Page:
The problem with traits like this is they’re open-ended, vague, and useless. They don’t mean anything because they could mean anything. Everyone wants to think they’re “entrepreneurial” — just look at everyone who lists themselves as an “Entrepreneur” on LinkedIn.
What does this mean for you, the job applicant? It means the company has their own specific idea of who they’re looking for, and they don’t know how to clearly communicate that to you.
- High level of integrity and character
- High level of energy and motivation
- Desire to work really hard at a small company
- Commitment to excellence and willingness to do “whatever it takes” to get the job done
- Desire to learn everything about a software/Internet company
- Idealism in wanting to improve the quality of education
- Optimism in believing that you can make a difference
- Humility in recognizing that idealism/optimism may really be ignorance/arrogance
Oh good lord. Again, these traits are things you assess from the candidate during an interview — they’re not things you list on a job description.
Duh, of course everyone wants to hire motivated, energetic individuals with integrity. Does anybody look at this and say, “Oh, I’m actually a lazy asshole. I’d better not apply.”
How about you actually tell me something about this job?
“Whatever it takes” being in quotes really concerns me. How far am I expected to take things? Will I need to give up my first-born child? Do I need to sacrifice a goat?
The final two bullets also get me. You have to be optimistic, but not too optimistic because we don’t need that sh*t here.
Let me tell you — this kind of job description might sound fun and alluring to the right individual, but I’ve had enough experience where this now raises so many red flags.
Good Job Requisitions
To clear the air of criticism and negativity, let’s take a look at some really, really good job postings.
Good Example #1: Solid All Around
This is beautiful. The description about the company and team are intriguing while also giving adequate detail.
We build systems that take massive amounts of genomic data, combine it with the world’s scientific literature, add to it years of rigorously curated results, and package it all neatly for our scientists to consume.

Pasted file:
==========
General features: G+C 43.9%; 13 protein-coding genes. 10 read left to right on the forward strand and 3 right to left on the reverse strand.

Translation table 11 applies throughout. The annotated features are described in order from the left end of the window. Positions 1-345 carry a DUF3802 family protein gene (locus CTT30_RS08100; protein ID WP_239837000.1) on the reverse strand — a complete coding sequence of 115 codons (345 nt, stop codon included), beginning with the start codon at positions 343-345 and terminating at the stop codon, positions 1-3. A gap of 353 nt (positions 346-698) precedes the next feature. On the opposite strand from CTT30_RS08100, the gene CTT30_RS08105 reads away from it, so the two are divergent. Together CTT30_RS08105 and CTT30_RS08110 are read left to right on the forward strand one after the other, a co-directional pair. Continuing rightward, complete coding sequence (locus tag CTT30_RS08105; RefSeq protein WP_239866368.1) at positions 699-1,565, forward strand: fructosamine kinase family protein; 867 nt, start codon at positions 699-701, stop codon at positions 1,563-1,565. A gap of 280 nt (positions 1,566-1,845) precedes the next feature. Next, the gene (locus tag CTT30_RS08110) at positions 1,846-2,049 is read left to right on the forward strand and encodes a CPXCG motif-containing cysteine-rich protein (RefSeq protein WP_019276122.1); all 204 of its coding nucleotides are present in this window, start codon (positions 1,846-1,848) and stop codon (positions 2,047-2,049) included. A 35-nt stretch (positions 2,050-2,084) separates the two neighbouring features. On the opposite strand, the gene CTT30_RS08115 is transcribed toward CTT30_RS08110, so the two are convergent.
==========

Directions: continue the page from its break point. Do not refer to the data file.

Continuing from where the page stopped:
This one sentence alone gives you an idea of the several things they might be doing:
- Big data
- Data processing and analytics
- Software development (obviously)
- Academic research or R&D
- Potentially machine learning for deriving insights from said data
The lists of “What you will do” and “What you bring” are both clear, concise, and reasonable.
A+. I would apply if I was interested in this field.
Good Example #2: Short and sweet.
Responsibilities are clear. The qualifications are not explicitly listed, but can be inferred from the given information about their stack and what they do:
- Node.js, Python, and Go
- Kubernetes + Docker, Linux
- Focus in the retail & commercial building space
There’s no waxing poetic here about wanting only the best humans to apply or finding someone who wants to CHANGE EVERYTHING ABOUT THE WORLD.
Good Example #3: Generic, but good.
Clear, concise description of what the company does, high-level expectations, and your responsibilities.
Like the previous good example, the stack is listed, and the list of qualifications is reasonable given the position and seniority level. This is a great job requisition.
Don’t settle for bad jobs.
As a candidate in an exploding industry, you have options. There are tons of great companies out there who not only offer fantastic jobs with fantastic benefits, but they also have fantastic upward growth and career growth.
Keep honing your skills while searching for jobs, and make sure to pay attention to the job listings and see what companies sound like bad news so you don’t waste your time on them.
Thanks for reading!